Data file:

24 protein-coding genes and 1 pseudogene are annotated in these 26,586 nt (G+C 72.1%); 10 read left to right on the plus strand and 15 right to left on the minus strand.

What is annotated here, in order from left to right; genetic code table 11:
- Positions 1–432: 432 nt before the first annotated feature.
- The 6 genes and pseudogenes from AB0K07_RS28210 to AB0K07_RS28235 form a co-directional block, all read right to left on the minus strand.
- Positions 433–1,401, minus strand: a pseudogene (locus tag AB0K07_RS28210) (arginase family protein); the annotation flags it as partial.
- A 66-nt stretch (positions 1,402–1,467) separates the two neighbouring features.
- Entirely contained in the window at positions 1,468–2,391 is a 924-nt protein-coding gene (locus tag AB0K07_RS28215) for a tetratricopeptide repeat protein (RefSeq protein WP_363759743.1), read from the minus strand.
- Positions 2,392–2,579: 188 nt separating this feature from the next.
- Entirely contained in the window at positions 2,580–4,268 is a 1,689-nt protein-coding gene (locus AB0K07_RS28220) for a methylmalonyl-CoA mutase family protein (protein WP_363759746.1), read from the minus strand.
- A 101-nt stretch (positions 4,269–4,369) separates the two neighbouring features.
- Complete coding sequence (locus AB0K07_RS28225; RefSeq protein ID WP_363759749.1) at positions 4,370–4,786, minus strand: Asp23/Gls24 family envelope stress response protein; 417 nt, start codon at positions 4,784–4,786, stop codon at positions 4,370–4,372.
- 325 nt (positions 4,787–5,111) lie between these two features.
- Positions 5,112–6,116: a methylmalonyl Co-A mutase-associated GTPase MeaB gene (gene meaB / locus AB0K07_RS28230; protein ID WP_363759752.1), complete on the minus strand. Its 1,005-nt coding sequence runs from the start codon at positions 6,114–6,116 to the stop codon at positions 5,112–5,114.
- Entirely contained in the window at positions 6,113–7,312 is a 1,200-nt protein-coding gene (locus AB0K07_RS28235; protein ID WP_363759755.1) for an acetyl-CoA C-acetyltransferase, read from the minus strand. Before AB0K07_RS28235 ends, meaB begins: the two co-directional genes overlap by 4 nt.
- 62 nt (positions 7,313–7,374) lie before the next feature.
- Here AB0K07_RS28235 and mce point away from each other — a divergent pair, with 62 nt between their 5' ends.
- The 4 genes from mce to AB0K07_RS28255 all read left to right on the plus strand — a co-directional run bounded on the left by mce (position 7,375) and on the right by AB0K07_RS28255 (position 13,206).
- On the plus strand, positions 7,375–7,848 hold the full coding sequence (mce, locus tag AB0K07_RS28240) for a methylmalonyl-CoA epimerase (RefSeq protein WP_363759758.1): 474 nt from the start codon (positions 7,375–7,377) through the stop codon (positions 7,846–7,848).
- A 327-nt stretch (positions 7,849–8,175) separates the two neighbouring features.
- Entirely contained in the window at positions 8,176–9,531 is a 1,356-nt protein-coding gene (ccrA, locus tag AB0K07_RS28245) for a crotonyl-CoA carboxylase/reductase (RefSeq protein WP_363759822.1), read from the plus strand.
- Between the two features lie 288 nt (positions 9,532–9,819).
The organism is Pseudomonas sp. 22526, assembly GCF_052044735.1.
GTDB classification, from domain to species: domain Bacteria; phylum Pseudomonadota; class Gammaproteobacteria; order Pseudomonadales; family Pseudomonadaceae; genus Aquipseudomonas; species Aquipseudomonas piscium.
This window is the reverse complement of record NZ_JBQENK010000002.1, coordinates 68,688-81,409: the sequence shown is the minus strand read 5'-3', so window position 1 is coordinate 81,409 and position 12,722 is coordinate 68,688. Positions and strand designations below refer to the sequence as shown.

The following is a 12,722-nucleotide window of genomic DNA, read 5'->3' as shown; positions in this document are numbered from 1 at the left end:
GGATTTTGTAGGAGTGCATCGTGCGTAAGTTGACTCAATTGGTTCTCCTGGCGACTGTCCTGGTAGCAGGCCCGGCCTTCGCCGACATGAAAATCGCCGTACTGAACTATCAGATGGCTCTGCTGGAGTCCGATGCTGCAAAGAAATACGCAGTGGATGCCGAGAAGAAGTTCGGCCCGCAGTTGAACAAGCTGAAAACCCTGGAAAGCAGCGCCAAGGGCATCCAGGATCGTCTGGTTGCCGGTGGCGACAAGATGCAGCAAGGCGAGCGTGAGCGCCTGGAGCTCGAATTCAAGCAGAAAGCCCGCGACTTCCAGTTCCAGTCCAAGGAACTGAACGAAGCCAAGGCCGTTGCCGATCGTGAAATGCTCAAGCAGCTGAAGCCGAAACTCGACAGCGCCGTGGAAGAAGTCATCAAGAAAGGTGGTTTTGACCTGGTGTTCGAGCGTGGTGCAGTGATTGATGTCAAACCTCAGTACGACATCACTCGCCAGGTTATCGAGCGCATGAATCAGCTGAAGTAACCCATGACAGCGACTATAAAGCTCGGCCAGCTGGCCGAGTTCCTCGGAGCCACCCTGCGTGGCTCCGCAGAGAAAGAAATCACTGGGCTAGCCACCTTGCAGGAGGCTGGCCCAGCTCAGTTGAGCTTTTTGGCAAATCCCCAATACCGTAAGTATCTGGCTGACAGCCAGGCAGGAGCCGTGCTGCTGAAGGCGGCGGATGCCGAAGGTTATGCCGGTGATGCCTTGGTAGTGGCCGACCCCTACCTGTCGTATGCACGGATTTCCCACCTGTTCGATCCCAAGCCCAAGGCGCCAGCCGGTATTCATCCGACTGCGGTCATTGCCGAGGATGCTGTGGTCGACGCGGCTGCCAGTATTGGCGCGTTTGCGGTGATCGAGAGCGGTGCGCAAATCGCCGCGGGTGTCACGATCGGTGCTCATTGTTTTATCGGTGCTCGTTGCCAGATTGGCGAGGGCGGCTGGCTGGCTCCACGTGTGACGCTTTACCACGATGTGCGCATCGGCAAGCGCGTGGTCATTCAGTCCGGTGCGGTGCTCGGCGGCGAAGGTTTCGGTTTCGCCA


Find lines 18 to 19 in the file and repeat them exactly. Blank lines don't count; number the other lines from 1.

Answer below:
- On the plus strand, positions 7,375–7,848 hold the full coding sequence (mce, locus tag AB0K07_RS28240) for a methylmalonyl-CoA epimerase (RefSeq protein WP_363759758.1): 474 nt from the start codon (positions 7,375–7,377) through the stop codon (positions 7,846–7,848).
- A 327-nt stretch (positions 7,849–8,175) separates the two neighbouring features.